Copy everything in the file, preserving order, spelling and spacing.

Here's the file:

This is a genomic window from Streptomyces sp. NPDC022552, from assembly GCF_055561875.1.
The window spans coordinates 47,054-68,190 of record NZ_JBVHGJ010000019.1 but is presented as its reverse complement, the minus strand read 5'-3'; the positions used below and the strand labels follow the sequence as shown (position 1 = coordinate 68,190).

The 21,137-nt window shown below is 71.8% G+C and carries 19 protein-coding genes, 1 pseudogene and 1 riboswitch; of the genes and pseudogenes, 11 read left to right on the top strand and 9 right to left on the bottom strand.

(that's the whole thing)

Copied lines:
This is a genomic window from Streptomyces sp. NPDC022552, from assembly GCF_055561875.1.
The window spans coordinates 47,054-68,190 of record NZ_JBVHGJ010000019.1 but is presented as its reverse complement, the minus strand read 5'-3'; the positions used below and the strand labels follow the sequence as shown (position 1 = coordinate 68,190).

The 21,137-nt window shown below is 71.8% G+C and carries 19 protein-coding genes, 1 pseudogene and 1 riboswitch; of the genes and pseudogenes, 11 read left to right on the top strand and 9 right to left on the bottom strand.